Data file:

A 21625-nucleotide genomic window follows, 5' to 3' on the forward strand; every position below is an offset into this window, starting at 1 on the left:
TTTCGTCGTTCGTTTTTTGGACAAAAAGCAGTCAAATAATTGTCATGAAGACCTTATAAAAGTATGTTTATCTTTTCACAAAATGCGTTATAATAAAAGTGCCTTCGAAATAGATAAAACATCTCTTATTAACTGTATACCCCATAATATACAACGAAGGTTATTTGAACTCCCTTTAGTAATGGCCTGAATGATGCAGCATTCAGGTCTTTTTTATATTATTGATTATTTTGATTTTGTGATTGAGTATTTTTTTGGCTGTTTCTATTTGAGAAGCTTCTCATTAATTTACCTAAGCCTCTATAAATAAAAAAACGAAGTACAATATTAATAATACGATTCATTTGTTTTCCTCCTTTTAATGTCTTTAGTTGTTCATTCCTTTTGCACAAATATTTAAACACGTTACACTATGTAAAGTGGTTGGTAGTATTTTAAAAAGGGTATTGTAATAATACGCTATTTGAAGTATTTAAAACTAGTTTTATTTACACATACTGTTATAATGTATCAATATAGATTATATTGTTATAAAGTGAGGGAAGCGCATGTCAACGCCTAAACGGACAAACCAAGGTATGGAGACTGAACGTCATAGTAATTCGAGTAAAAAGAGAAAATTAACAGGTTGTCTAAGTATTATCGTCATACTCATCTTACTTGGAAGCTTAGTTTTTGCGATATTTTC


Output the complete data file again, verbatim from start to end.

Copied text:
A 21625-nucleotide genomic window follows, 5' to 3' on the forward strand; every position below is an offset into this window, starting at 1 on the left:
TTTCGTCGTTCGTTTTTTGGACAAAAAGCAGTCAAATAATTGTCATGAAGACCTTATAAAAGTATGTTTATCTTTTCACAAAATGCGTTATAATAAAAGTGCCTTCGAAATAGATAAAACATCTCTTATTAACTGTATACCCCATAATATACAACGAAGGTTATTTGAACTCCCTTTAGTAATGGCCTGAATGATGCAGCATTCAGGTCTTTTTTATATTATTGATTATTTTGATTTTGTGATTGAGTATTTTTTTGGCTGTTTCTATTTGAGAAGCTTCTCATTAATTTACCTAAGCCTCTATAAATAAAAAAACGAAGTACAATATTAATAATACGATTCATTTGTTTTCCTCCTTTTAATGTCTTTAGTTGTTCATTCCTTTTGCACAAATATTTAAACACGTTACACTATGTAAAGTGGTTGGTAGTATTTTAAAAAGGGTATTGTAATAATACGCTATTTGAAGTATTTAAAACTAGTTTTATTTACACATACTGTTATAATGTATCAATATAGATTATATTGTTATAAAGTGAGGGAAGCGCATGTCAACGCCTAAACGGACAAACCAAGGTATGGAGACTGAACGTCATAGTAATTCGAGTAAAAAGAGAAAATTAACAGGTTGTCTAAGTATTATCGTCATACTCATCTTACTTGGAAGCTTAGTTTTTGCGATATTTTC